What Are Bullish and Bearish Breakaway Candlestick Patterns?


Candlestick patterns are a vital tool for traders, offering insights into market sentiment and potential price movements. Among these formations, breakaway patterns are particularly notable for their ability to signal trend reversals. This article delves into the specifics of these formations, explaining how to identify, interpret, and apply them in trading strategies to potentially enhance trading outcomes.

Understanding Bullish and Bearish Breakaway Candlestick Patterns

Bullish and bearish breakaway candlestick patterns are essential indicators used by traders to identify potential trend reversals. These patterns consist of five specific candlesticks and offer insights into the market's shifting dynamics.

Bullish Breakaway Pattern

A bullish breakaway signals the potential end of a downtrend and the beginning of an uptrend. It comprises five candlesticks:

  • First: A large bearish candle, indicating strong selling pressure.
  • Second: A smaller bearish candle, showing a continuation of the downtrend but with reduced intensity. There is also a gap.
  • Third: Another bearish/bullish candlestick, typically smaller than the second, suggesting further weakening of the downtrend.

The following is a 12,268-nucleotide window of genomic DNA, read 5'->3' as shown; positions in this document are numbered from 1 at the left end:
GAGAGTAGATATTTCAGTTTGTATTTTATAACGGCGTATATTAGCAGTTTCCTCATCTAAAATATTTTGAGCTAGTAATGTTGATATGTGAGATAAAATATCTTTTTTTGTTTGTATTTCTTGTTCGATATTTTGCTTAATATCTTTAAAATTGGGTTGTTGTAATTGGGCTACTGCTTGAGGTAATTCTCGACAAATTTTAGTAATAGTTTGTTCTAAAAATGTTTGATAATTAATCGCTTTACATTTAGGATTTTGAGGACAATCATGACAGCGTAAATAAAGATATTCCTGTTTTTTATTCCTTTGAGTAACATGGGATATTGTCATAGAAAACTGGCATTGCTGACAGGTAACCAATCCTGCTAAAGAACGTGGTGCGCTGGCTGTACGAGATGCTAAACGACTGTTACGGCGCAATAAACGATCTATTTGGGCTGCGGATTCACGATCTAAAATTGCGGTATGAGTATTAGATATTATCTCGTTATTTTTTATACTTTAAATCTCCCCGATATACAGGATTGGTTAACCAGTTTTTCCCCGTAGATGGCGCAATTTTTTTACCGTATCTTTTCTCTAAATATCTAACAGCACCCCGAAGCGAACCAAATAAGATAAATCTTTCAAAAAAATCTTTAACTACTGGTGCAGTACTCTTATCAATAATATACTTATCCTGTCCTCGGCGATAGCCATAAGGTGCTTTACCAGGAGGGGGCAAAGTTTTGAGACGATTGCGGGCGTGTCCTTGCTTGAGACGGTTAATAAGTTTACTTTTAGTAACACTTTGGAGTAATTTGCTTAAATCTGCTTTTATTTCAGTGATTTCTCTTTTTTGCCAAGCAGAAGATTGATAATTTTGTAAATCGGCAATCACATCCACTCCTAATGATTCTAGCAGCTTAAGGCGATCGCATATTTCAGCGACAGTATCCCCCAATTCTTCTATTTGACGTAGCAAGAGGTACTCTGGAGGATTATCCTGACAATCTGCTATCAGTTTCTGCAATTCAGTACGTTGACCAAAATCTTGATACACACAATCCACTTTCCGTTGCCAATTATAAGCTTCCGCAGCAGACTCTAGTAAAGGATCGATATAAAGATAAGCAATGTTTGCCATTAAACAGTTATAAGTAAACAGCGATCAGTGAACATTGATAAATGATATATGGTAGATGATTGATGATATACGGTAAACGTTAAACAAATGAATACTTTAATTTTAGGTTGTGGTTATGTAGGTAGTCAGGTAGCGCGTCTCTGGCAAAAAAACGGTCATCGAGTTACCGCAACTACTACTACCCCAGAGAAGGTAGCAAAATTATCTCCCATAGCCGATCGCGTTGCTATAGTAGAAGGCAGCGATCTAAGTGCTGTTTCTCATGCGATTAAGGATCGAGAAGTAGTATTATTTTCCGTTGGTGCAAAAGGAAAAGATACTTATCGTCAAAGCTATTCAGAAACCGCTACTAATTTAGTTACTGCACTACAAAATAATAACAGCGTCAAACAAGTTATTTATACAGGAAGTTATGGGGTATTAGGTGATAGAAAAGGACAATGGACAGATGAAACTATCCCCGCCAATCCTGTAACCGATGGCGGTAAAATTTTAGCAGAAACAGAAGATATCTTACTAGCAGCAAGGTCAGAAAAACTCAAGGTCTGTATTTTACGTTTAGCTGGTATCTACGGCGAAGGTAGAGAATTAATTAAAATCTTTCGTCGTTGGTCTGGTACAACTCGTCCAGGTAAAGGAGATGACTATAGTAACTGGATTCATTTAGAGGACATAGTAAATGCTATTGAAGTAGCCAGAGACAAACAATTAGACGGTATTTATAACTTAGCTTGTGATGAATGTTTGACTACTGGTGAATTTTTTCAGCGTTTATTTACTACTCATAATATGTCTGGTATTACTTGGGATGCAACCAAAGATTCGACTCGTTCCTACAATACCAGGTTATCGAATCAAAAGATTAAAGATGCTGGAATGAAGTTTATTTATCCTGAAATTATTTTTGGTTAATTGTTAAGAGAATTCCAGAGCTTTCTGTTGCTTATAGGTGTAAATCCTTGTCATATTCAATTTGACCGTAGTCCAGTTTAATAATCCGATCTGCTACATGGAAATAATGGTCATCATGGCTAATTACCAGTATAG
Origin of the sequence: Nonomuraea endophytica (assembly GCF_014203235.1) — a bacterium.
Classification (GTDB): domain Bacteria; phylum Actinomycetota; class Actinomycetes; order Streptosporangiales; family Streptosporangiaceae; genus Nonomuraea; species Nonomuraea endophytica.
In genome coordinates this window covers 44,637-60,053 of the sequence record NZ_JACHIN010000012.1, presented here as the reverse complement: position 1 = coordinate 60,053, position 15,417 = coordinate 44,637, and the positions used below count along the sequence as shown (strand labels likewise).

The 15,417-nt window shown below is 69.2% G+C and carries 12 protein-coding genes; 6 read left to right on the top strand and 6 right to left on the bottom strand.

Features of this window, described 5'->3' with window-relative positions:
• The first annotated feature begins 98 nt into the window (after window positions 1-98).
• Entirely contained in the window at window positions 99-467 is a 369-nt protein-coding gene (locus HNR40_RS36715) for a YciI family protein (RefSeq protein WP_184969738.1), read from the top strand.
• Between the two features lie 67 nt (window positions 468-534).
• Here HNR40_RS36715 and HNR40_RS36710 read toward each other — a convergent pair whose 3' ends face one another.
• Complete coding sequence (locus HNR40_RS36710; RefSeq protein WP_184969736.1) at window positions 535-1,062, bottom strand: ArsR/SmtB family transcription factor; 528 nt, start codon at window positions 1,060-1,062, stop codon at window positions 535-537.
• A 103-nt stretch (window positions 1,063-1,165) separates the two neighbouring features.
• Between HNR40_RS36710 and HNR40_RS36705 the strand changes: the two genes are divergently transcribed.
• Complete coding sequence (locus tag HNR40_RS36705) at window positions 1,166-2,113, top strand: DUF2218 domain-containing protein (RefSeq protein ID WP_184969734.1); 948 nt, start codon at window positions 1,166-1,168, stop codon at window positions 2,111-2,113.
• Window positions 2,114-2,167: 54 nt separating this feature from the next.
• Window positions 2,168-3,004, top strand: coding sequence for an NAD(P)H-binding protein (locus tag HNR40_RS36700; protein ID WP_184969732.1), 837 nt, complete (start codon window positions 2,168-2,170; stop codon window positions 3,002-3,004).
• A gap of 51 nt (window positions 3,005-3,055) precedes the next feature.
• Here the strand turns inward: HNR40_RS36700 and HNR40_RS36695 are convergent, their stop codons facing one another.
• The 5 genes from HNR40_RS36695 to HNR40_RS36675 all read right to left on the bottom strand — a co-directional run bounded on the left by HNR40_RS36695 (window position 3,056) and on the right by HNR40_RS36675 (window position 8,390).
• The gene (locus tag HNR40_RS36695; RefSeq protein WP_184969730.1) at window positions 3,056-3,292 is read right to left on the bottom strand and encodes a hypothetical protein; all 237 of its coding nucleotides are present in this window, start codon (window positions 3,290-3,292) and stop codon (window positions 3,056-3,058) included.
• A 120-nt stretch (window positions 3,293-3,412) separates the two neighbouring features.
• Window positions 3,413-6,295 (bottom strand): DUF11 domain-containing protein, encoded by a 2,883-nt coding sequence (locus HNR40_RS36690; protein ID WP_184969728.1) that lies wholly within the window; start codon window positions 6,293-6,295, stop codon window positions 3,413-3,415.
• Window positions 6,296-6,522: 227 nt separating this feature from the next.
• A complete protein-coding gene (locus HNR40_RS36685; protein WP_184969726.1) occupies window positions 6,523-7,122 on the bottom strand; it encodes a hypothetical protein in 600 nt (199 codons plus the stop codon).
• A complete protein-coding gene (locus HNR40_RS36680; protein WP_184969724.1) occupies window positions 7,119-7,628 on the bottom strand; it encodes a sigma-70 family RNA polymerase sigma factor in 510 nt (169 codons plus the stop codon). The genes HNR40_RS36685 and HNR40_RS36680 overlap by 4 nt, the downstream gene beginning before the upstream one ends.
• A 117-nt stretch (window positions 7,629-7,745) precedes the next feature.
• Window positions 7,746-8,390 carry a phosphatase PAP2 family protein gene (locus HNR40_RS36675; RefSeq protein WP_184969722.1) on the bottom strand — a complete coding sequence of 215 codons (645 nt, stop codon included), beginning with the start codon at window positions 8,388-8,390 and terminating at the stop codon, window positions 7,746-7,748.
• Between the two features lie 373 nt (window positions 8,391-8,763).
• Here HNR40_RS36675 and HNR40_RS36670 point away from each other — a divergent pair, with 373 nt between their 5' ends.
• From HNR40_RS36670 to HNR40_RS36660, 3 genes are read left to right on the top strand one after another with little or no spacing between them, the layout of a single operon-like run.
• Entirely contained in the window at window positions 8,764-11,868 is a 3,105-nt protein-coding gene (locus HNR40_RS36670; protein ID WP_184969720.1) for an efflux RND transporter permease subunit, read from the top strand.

• Fourth: A smaller bearish candle, hinting at a possible reversal.
  • Fifth: A large bullish candle that closes within the gap between the first and the second candles. The signal is stronger if the candle closes above the high of the first candle.

Bearish Breakaway Pattern

A bearish breakaway indicates the potential end of an uptrend and the beginning of a downtrend. It also consists of five candlesticks:

  • First: A large bullish candle, showing strong buying pressure.
  • Second: A smaller bullish candle with a gap up, indicating a continuation of the uptrend but with decreased momentum.
  • Third: Another bullish/bearish candle, typically smaller than the second, suggesting further weakening of the uptrend.
  • Fourth: A small compressed bullish candle, signalling a possible reversal.